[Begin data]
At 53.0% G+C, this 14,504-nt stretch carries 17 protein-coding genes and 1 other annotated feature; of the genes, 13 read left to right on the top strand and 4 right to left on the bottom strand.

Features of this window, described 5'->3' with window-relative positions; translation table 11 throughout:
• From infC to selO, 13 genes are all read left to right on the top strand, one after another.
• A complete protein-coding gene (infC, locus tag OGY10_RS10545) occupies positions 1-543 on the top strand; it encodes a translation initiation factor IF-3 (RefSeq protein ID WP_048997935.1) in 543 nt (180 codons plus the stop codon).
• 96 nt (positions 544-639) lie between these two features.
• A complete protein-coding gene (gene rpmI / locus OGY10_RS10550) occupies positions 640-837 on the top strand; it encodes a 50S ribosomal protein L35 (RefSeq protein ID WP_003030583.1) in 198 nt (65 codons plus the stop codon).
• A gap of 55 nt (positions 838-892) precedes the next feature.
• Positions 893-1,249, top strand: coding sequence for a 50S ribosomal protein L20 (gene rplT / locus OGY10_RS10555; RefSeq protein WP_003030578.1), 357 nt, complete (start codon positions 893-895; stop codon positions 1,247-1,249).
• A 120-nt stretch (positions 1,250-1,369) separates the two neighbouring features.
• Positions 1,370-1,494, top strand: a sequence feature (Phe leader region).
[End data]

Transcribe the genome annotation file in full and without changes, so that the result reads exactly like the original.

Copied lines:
At 53.0% G+C, this 14,504-nt stretch carries 17 protein-coding genes and 1 other annotated feature; of the genes, 13 read left to right on the top strand and 4 right to left on the bottom strand.

Features of this window, described 5'->3' with window-relative positions; translation table 11 throughout:
• From infC to selO, 13 genes are all read left to right on the top strand, one after another.
• A complete protein-coding gene (infC, locus tag OGY10_RS10545) occupies positions 1-543 on the top strand; it encodes a translation initiation factor IF-3 (RefSeq protein ID WP_048997935.1) in 543 nt (180 codons plus the stop codon).
• 96 nt (positions 544-639) lie between these two features.
• A complete protein-coding gene (gene rpmI / locus OGY10_RS10550) occupies positions 640-837 on the top strand; it encodes a 50S ribosomal protein L35 (RefSeq protein ID WP_003030583.1) in 198 nt (65 codons plus the stop codon).
• A gap of 55 nt (positions 838-892) precedes the next feature.
• Positions 893-1,249, top strand: coding sequence for a 50S ribosomal protein L20 (gene rplT / locus OGY10_RS10555; RefSeq protein WP_003030578.1), 357 nt, complete (start codon positions 893-895; stop codon positions 1,247-1,249).
• A 120-nt stretch (positions 1,250-1,369) separates the two neighbouring features.
• Positions 1,370-1,494, top strand: a sequence feature (Phe leader region).